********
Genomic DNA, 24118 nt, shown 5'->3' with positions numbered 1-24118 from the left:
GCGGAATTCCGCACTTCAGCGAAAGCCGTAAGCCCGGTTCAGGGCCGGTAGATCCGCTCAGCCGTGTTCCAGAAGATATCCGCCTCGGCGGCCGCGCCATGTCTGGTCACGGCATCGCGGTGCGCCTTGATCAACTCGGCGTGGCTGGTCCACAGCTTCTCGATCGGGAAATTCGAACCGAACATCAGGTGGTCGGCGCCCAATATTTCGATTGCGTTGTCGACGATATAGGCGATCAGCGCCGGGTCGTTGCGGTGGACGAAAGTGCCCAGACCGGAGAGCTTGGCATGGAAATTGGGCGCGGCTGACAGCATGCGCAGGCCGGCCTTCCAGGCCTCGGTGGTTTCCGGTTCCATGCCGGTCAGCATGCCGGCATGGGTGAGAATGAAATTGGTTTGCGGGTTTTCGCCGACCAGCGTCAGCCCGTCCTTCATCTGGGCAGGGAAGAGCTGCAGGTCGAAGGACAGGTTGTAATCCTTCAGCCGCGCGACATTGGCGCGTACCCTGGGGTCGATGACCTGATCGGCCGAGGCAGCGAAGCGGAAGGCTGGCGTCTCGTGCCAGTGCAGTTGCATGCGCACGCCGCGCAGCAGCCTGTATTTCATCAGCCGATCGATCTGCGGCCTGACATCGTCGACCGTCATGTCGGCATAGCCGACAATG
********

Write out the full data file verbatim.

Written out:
Genomic DNA, 24118 nt, shown 5'->3' with positions numbered 1-24118 from the left:
GCGGAATTCCGCACTTCAGCGAAAGCCGTAAGCCCGGTTCAGGGCCGGTAGATCCGCTCAGCCGTGTTCCAGAAGATATCCGCCTCGGCGGCCGCGCCATGTCTGGTCACGGCATCGCGGTGCGCCTTGATCAACTCGGCGTGGCTGGTCCACAGCTTCTCGATCGGGAAATTCGAACCGAACATCAGGTGGTCGGCGCCCAATATTTCGATTGCGTTGTCGACGATATAGGCGATCAGCGCCGGGTCGTTGCGGTGGACGAAAGTGCCCAGACCGGAGAGCTTGGCATGGAAATTGGGCGCGGCTGACAGCATGCGCAGGCCGGCCTTCCAGGCCTCGGTGGTTTCCGGTTCCATGCCGGTCAGCATGCCGGCATGGGTGAGAATGAAATTGGTTTGCGGGTTTTCGCCGACCAGCGTCAGCCCGTCCTTCATCTGGGCAGGGAAGAGCTGCAGGTCGAAGGACAGGTTGTAATCCTTCAGCCGCGCGACATTGGCGCGTACCCTGGGGTCGATGACCTGATCGGCCGAGGCAGCGAAGCGGAAGGCTGGCGTCTCGTGCCAGTGCAGTTGCATGCGCACGCCGCGCAGCAGCCTGTATTTCATCAGCCGATCGATCTGCGGCCTGACATCGTCGACCGTCATGTCGGCATAGCCGACAATG